About the book
Herexquisite beauty and brilliant mind were not enough to free her from captivity.That took her skills with a knife, plus the power of a goddess.
Shewas born in poverty, in a dusty village under the equatorial sun. She doesnot remember her mother, she does not remember her own name–her earliest clearmemory is of the day her father sold her to the tall pale man. In theCourt of the Pomegranate Tree, where she was taught the ways of acourtesan…and the skills of an assassin…she was named Emerald, the preciousjewel of the Undying Duke’s collection of beauties. She calls herselfGreen.
The world she inhabits is one of politicalpower and magic, where Gods meddle in the affairs of mortals. At the center ofit is the immortal Duke’s city of Copper Downs, which controls all the trade onthe Storm Sea. Green has made many enemies, and some secret friends, andshe has become a very dangerous woman indeed.
Acclaimed author Jay Lake has created aremarkable character in Green, and evokes a remarkable world in thisnovel. Green and her struggle to survive and find her own past will livein the reader’s mind a long time after the book is closed.
Publishedon: June 9, 2009
Thanks to Tor for sending me a copy of this book to review.
Green is one of those books that peopleeither love or hate. There isn’t much middle ground, here. After reading Green, it’s easy for me to see whypeople feel either way about this book. There is plenty here to love and plentyhere to dislike. It’s an interesting mix of elements which people tend to reactdifferently to.
Theshining element of Green is JayLake’s stunningly eloquent prose. His writing style reminds me a bit ofJacequeline Carey’s, only less wordy. It’s flowing and lyrical and stunninglydescriptive. In fact, the prose fairly cause pages to turn on their own. It’seasy to read Green to enjoy Lake’sincredible writing if not for any other reason. Despite its faults, Green is artistic due to the writingand, I should also mention, the beautiful cover art.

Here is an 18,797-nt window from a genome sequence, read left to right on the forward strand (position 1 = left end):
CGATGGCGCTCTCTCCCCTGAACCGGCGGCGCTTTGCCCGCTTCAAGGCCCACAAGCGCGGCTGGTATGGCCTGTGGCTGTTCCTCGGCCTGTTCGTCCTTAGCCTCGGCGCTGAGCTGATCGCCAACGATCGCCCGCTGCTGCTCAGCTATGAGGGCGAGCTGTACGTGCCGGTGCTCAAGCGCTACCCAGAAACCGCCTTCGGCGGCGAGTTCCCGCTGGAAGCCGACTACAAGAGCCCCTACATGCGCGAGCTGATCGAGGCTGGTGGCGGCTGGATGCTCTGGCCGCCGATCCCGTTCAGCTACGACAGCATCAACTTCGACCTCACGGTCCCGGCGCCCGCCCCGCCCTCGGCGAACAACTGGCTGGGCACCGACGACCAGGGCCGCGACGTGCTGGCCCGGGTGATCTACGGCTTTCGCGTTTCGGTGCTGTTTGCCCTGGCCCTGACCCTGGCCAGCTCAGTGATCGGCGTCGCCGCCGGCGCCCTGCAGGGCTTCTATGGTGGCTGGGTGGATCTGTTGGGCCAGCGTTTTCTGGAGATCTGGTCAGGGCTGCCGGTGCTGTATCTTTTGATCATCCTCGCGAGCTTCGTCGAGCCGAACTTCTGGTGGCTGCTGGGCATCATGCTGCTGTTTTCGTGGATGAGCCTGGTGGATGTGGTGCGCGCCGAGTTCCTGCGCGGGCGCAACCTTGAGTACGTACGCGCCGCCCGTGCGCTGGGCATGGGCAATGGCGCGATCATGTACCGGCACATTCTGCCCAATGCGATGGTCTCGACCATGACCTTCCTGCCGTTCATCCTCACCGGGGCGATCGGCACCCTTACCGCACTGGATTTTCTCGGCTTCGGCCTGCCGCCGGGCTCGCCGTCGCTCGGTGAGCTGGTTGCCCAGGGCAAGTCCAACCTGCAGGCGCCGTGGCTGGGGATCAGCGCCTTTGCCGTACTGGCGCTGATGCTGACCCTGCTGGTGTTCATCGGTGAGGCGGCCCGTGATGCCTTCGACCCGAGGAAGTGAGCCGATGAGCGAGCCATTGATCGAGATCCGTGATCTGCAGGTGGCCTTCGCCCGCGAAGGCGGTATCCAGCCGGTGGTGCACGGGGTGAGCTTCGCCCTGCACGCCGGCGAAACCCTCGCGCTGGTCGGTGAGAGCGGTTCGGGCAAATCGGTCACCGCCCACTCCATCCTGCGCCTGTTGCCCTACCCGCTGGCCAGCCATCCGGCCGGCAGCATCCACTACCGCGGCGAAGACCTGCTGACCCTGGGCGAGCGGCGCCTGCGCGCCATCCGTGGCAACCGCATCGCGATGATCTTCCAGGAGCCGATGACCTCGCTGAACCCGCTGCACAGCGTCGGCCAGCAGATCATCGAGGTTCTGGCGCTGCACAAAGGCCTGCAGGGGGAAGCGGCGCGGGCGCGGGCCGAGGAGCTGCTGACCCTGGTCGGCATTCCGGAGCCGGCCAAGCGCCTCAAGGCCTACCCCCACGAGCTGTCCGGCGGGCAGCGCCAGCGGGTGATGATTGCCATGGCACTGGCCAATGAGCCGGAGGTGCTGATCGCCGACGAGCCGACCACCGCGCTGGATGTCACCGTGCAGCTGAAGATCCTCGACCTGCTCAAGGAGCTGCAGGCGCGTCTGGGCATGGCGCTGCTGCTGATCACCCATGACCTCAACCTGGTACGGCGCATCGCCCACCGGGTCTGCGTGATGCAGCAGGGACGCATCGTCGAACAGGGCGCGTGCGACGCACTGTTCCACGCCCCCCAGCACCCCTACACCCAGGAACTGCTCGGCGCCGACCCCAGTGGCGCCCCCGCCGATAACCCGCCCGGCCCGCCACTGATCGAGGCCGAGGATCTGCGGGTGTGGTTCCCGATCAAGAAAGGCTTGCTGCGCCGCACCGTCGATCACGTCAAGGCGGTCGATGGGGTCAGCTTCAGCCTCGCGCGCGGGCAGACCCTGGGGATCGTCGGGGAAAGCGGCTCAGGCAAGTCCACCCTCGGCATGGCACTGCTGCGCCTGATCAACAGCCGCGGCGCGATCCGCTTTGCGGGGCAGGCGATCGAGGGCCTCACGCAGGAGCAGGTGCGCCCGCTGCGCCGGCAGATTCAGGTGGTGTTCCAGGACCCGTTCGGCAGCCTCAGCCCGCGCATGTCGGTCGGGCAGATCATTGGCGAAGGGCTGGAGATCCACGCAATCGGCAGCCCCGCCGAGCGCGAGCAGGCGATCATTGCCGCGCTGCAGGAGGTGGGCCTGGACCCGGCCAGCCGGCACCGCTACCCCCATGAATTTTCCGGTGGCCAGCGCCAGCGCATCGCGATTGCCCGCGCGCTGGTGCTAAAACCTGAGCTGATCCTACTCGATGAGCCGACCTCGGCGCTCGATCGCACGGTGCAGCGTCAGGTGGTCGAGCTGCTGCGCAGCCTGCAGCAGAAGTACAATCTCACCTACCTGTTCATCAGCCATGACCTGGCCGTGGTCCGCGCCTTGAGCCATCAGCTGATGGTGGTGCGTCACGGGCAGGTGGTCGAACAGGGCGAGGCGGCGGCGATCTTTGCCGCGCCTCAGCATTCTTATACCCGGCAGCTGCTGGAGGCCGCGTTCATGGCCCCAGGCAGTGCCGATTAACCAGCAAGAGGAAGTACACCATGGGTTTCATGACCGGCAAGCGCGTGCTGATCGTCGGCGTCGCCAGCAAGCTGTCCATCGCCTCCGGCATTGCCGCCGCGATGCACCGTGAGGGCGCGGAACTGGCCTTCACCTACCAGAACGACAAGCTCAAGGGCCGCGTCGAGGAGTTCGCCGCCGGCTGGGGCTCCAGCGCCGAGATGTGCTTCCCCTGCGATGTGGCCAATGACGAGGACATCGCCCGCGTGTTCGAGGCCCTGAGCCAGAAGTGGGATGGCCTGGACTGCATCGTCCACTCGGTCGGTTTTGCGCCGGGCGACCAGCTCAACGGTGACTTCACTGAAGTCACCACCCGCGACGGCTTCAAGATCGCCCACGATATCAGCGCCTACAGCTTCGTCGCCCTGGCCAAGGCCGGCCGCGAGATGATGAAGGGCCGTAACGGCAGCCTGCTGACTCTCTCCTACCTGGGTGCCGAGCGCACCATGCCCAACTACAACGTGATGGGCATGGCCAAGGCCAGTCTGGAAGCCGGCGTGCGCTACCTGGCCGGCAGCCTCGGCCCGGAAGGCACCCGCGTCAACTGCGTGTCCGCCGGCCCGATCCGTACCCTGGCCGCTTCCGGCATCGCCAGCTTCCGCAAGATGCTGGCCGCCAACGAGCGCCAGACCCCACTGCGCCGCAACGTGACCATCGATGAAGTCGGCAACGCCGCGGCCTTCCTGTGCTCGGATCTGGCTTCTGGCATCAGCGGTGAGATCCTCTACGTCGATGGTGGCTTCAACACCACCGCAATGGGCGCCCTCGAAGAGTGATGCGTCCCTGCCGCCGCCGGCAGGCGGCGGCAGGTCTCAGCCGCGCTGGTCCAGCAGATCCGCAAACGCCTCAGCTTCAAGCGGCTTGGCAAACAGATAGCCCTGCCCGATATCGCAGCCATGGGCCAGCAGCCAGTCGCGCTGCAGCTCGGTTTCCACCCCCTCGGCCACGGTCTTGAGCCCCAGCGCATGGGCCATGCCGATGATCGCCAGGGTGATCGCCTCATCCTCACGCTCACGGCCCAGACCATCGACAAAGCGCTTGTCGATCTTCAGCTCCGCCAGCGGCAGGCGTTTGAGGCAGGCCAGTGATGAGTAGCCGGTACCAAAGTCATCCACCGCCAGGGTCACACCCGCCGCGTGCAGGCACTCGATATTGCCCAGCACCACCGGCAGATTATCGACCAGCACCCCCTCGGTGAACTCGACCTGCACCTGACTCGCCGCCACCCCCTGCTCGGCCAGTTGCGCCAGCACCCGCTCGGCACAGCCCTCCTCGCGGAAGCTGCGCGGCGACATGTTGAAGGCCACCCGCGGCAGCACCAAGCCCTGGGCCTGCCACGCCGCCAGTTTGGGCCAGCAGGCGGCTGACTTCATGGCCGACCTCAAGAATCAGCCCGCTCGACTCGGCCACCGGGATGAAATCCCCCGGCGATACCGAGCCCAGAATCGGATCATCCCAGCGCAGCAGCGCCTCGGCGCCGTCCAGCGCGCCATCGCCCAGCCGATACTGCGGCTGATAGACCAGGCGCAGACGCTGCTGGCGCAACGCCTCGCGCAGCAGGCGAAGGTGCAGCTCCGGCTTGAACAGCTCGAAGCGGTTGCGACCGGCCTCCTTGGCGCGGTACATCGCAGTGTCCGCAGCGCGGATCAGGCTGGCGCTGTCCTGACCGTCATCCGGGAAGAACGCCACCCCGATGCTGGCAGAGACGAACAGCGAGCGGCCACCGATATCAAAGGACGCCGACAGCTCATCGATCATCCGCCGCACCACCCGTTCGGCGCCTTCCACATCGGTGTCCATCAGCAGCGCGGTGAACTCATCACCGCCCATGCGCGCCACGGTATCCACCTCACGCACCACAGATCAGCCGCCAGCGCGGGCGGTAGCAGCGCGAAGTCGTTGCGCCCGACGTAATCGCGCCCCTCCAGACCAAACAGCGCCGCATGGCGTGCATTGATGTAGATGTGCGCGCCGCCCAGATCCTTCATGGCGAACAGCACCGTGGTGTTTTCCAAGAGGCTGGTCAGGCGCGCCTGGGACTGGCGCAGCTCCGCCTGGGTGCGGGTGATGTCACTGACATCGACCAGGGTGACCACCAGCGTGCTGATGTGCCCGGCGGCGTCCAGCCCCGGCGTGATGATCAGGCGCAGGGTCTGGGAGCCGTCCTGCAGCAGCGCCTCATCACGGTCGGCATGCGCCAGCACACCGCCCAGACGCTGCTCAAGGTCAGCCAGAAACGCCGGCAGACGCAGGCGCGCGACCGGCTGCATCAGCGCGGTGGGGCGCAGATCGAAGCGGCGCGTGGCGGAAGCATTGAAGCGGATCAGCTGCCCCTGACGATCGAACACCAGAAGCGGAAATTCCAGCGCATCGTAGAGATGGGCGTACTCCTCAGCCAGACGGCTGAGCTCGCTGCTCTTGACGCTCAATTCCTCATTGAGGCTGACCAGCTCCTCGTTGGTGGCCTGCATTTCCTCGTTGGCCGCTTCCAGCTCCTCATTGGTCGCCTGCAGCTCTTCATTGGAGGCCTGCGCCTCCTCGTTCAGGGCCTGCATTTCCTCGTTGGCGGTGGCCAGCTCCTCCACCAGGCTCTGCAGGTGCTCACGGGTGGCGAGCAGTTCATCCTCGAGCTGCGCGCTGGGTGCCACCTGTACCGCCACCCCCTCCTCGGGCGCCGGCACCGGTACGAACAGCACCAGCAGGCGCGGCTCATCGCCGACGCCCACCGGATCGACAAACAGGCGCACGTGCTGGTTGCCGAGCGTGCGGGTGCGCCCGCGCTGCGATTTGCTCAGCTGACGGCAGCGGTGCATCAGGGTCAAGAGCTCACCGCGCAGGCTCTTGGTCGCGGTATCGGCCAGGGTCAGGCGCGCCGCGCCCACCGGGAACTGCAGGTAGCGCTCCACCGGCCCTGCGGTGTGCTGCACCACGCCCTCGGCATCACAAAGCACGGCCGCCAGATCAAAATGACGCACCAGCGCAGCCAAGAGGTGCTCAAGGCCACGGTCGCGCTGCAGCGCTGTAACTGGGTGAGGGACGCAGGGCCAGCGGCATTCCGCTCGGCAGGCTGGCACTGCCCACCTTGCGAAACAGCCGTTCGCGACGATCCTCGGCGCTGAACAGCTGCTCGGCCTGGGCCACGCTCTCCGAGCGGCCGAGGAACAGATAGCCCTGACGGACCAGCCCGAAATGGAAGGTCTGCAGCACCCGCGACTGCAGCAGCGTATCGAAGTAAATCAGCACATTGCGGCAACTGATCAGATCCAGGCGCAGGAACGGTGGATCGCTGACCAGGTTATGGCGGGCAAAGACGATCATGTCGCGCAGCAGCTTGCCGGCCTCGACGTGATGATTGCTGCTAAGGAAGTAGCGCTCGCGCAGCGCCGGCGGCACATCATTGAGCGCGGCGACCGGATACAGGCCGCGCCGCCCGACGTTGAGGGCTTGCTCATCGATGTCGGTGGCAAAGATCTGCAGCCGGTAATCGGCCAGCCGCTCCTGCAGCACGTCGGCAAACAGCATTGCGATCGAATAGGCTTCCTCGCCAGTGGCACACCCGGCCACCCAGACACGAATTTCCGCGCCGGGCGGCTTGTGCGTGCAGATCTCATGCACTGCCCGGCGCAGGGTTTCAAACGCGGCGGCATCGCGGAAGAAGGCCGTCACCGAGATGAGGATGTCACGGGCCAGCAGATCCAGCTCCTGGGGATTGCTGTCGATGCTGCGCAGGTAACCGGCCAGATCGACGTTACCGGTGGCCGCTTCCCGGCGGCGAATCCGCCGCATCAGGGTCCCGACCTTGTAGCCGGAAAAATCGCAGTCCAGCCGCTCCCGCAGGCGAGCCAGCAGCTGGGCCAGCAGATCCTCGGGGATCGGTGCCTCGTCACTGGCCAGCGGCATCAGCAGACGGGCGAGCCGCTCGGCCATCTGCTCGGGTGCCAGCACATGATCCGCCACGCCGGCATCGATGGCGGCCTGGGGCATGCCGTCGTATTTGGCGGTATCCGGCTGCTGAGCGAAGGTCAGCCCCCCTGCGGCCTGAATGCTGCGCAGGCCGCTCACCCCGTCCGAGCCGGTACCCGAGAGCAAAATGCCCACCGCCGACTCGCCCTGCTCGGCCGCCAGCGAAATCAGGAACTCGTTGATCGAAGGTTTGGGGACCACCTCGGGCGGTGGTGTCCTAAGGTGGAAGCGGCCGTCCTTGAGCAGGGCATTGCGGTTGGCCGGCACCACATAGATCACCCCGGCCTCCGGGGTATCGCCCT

Thefirst half of Green wraps itselfaround the reader as Lake introduces us to the young child, who later namesherself Green. Readers are taking on a captivating journey as her father sellsher and she is taken from her desert home to a far off land where she learnshow to read, write and become a lady. Later, she meets her Dancing Mistress andshe learns how to attack, defend and other skills of that nature. It’s afterthis point that Green falls apart.However, much of the first half of this book is so stunning and interestingthat, when the book falls apart, some readers might not mind it. Others mightfind the second half of the book so jarring that it leaves a sour taste behind.
Green,herself, is an incredibly strong female protagonist. She is a woman who losther heritage, and through rigorous training becomes more culturally comfortablein the land which holds her captive. Furthermore, she undergoes an almostunbelievable training program and refuses the name given to her by the man whoruns her training program and instead names herself. In an impressive feat ofrebellion in her struggle for freedom, she even physically maims herself toruin her beauty so she wouldn’t be wanted for pleasure. Her struggles don’t endthere. On her journeys and further struggles Green seems to grow and evolve,constantly challenged and constantly finding an inner strength to overcomethese challenges. She is a strikingly deep character and incredibly memorable.Fans of strong female protagonists really should read this book, because Greenmight redefine the word, “strong” and she never once looses her depth.
Green lost me after Green’s lastconfrontation with the Factor. While the prose remained stunning and hercharacterization remained solid and well done, the plot took twists and turnsthat weren’t the least bit believable, and a few didn’t even seem necessary. There were implausible plot twists andjourneys that seemed to go on and on with no real point. The book seems toloose its focus and Green seems to travel helter-skelter throughout the worldfor no real reason. Interesting things happen to her and she does learnnecessary lessons needed for the final events that take place, but much of thesecond half of Green read as filler, unnecessary, unbelievable events to fillpages rather than anything else.
Dueto the strong first half of the book, this second half was a hugedisappointment. The other major problem I had with Green was the ending, which was unbelievable due to the fact thatso many implausible events had to come together to make Green the one person towhich the fate of the city hinged on, which seemed a far too convenient way to tie up loose ends.
Despiteits problems, it’s easy for me to see why some readers absolutely love Green. Lake’s writing is absolutelystunning and Green herself is a fascinating well-wrought character withincredible depth. These two facts might serve to carry some readers through.However, for others, the unbelievable and endlessly dragging second half filledwith events that seemed more filler than anything else will leave readers witha sour impression. In the end, Greenleft me wishing Lake had focused more on the character Green rather than endlessjourneys and odd happenings in foreign lands punctuated by a poor ending.However, regardless of my feelings, this book is still a solid three star readwhich may appeal to some readers and not others. There are things in Green that are absolutely stunning,which are nicely balanced by other things which may cause a few eyes to roll.